I find them incredibly irritating. Those images you have to click on to prove that you are not a robot. If you are just one click away from a nice weekend away, you first have to figure out where you can see the traffic lights on 16 tiny fuzzy squares. Google makes grateful use of these puzzling attempts. For one thing, the company uses artificial intelligence to train its image recognition software. Incidentally, patenting this type of software is commonly misunderstood, as it definitely can be patented, contrary to popular opinion.

First of all, let’s come back to that recognition hurdle blocking your weekend getaway. Have you ever noticed that in the past, you used to have to recognize texts, but nowadays you’re almost only presented with traffic situations? Traffic lights, road signs, pedestrian crossings, cyclists, and so on. That’s not for nothing. The captcha challenge-response texts were intended to improve text scanning for Google Books. Nowadays, Google is fully focused on image recognition for self-driving vehicles. Just a quick note: The official name is reCAPTCHA™ by the way, and remarkably enough, despite the use of TM, this name is not a protected trademark in Europe.

Training with extremes

If you want to master something well, you have got to practice a lot. The same goes for artificial intelligence, i.e., AI. The captcha images are therefore displayed to an enormous number of people. But in order to do this, Google must have enough images at its disposal, which must also be sufficiently different. And there must also be images of rainy situations, falling darkness, or sharp sunlight.

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Yet it is precisely these kinds of challenging images that you never see in captchas. Why is that? Very simple: We have software for that. There are programs that routinely make the existing images more complicated, for example by adding noise, different colors, or backlight. All incoming images are automatically edited so that the AI software is presented with more and more difficult training material and learns faster that way. Take a look at patent number EP1418509 to see how those more difficult images are created.

The misunderstanding

A few weeks ago I was talking about this with a young entrepreneur who makes image recognition software for the education sector. His software also includes smart image editing techniques so that AI systems learn more quickly and better. He was 100 percent convinced that you cannot patent software in Europe, consequently, he could not be held liable for patent infringement whenever he sold his software.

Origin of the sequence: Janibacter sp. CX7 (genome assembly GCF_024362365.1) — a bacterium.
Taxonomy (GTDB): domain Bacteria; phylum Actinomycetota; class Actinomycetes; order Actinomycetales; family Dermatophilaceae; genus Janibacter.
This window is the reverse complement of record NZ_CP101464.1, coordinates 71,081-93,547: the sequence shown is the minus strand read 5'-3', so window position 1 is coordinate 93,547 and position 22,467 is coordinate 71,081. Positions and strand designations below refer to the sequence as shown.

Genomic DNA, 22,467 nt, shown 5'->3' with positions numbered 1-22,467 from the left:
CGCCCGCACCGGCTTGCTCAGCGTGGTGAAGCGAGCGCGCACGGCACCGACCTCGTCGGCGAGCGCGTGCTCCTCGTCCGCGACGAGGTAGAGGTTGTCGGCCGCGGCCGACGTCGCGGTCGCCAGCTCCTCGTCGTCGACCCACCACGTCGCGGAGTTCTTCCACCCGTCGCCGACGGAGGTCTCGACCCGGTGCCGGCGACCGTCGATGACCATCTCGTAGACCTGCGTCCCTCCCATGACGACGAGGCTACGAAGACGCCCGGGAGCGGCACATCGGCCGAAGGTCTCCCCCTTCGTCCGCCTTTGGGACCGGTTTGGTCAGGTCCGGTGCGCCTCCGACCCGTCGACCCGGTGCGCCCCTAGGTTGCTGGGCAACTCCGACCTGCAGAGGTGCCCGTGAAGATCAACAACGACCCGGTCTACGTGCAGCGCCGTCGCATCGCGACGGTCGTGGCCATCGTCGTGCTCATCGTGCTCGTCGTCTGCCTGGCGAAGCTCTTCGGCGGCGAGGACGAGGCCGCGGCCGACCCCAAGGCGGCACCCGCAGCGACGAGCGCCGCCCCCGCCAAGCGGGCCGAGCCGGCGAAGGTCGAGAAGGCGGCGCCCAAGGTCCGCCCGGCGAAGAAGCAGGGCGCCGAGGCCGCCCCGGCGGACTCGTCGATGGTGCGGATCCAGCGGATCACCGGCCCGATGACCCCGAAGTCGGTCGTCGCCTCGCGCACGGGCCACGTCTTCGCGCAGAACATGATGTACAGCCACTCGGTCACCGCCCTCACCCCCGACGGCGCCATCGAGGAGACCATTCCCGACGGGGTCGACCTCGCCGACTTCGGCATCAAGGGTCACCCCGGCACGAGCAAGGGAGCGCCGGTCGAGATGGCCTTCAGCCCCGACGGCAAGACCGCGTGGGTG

Understandable, because that is a very persistent myth. It’s certainly not the first time that I have come across that kind of conviction. But it is not true. Software can also be patented perfectly well in Europe. Just something new and inventive has to be done in a technical way. A smart technique to train AI systems faster and more effectively can also be patented in Europe. The question is whether it is a technical solution to a technical problem that is also new and inventive at the time of applying for a patent.

Protecting smart software

Should this entrepreneur patent his image recognition software now? I have no idea. Sometimes it is better to keep smart software a secret. But if he wants to license the software or later sell his company to a multinational, a patent application might be worthwhile. But what he definitely has to do is keep a close eye on what others are patenting in this area. So that he can avoid infringing the rights of others and gain inspiration for his own ideas and designs.

By the way, The Netherlands Patent Office has a handy brochure on protecting digital innovations. Check it out. Kijk maar.

About this column

In a weekly column, written alternately byWendy van Ierschot, Eveline van Zeeland, Eugene Franken, Jan Wouters, Katleen Gabriels, Mary Fiers en Hans Helsloot, Innovation Origins tries to figure out what the future will look like. These columnists, occasionally joined by guest bloggers, are all working in their own way on solutions to the problems of our time. So that tomorrow is good. Here are all the previous articles.

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About the author

Author profile picture Hans Helsloot is a patent attorney with the Netherlands Patent Office, but writes this column in a personal capacity.